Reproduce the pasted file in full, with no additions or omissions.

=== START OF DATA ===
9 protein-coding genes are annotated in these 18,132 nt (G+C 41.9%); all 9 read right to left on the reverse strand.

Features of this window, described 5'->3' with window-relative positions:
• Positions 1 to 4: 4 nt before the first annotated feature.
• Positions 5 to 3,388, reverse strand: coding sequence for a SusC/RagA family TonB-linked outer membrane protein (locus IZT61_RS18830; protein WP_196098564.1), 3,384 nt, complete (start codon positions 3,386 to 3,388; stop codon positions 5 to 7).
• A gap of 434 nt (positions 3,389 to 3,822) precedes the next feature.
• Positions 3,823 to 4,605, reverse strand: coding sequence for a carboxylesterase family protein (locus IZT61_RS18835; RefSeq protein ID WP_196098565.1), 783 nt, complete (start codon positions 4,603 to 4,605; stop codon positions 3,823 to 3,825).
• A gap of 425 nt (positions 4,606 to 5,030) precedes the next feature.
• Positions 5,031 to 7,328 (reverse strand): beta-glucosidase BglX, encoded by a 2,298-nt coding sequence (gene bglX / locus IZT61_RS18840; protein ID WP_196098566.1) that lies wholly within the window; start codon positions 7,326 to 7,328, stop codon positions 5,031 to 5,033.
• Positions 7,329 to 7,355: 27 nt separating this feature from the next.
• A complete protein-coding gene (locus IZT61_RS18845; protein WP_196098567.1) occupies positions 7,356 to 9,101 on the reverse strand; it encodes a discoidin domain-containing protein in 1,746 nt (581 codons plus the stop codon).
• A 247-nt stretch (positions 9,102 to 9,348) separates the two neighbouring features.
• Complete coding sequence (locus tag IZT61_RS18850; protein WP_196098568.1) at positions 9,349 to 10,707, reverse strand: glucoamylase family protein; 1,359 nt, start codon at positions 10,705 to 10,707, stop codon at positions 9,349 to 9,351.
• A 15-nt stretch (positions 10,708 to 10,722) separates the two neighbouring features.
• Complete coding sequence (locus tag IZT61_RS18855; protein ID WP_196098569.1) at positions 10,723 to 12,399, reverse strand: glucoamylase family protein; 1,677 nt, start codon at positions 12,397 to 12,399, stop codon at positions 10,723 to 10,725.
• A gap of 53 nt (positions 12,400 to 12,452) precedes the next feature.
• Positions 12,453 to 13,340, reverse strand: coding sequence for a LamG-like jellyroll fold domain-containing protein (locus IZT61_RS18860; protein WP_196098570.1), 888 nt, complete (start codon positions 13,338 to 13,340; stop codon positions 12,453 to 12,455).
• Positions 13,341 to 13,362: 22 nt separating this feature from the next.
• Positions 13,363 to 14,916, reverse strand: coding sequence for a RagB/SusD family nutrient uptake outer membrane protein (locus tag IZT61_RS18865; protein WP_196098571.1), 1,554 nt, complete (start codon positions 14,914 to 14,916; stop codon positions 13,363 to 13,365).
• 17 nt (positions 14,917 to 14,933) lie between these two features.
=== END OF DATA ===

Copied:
9 protein-coding genes are annotated in these 18,132 nt (G+C 41.9%); all 9 read right to left on the reverse strand.

Features of this window, described 5'->3' with window-relative positions:
• Positions 1 to 4: 4 nt before the first annotated feature.
• Positions 5 to 3,388, reverse strand: coding sequence for a SusC/RagA family TonB-linked outer membrane protein (locus IZT61_RS18830; protein WP_196098564.1), 3,384 nt, complete (start codon positions 3,386 to 3,388; stop codon positions 5 to 7).
• A gap of 434 nt (positions 3,389 to 3,822) precedes the next feature.
• Positions 3,823 to 4,605, reverse strand: coding sequence for a carboxylesterase family protein (locus IZT61_RS18835; RefSeq protein ID WP_196098565.1), 783 nt, complete (start codon positions 4,603 to 4,605; stop codon positions 3,823 to 3,825).
• A gap of 425 nt (positions 4,606 to 5,030) precedes the next feature.
• Positions 5,031 to 7,328 (reverse strand): beta-glucosidase BglX, encoded by a 2,298-nt coding sequence (gene bglX / locus IZT61_RS18840; protein ID WP_196098566.1) that lies wholly within the window; start codon positions 7,326 to 7,328, stop codon positions 5,031 to 5,033.
• Positions 7,329 to 7,355: 27 nt separating this feature from the next.
• A complete protein-coding gene (locus IZT61_RS18845; protein WP_196098567.1) occupies positions 7,356 to 9,101 on the reverse strand; it encodes a discoidin domain-containing protein in 1,746 nt (581 codons plus the stop codon).
• A 247-nt stretch (positions 9,102 to 9,348) separates the two neighbouring features.
• Complete coding sequence (locus tag IZT61_RS18850; protein WP_196098568.1) at positions 9,349 to 10,707, reverse strand: glucoamylase family protein; 1,359 nt, start codon at positions 10,705 to 10,707, stop codon at positions 9,349 to 9,351.
• A 15-nt stretch (positions 10,708 to 10,722) separates the two neighbouring features.
• Complete coding sequence (locus tag IZT61_RS18855; protein ID WP_196098569.1) at positions 10,723 to 12,399, reverse strand: glucoamylase family protein; 1,677 nt, start codon at positions 12,397 to 12,399, stop codon at positions 10,723 to 10,725.
• A gap of 53 nt (positions 12,400 to 12,452) precedes the next feature.
• Positions 12,453 to 13,340, reverse strand: coding sequence for a LamG-like jellyroll fold domain-containing protein (locus IZT61_RS18860; protein WP_196098570.1), 888 nt, complete (start codon positions 13,338 to 13,340; stop codon positions 12,453 to 12,455).
• Positions 13,341 to 13,362: 22 nt separating this feature from the next.
• Positions 13,363 to 14,916, reverse strand: coding sequence for a RagB/SusD family nutrient uptake outer membrane protein (locus tag IZT61_RS18865; protein WP_196098571.1), 1,554 nt, complete (start codon positions 14,914 to 14,916; stop codon positions 13,363 to 13,365).
• 17 nt (positions 14,917 to 14,933) lie between these two features.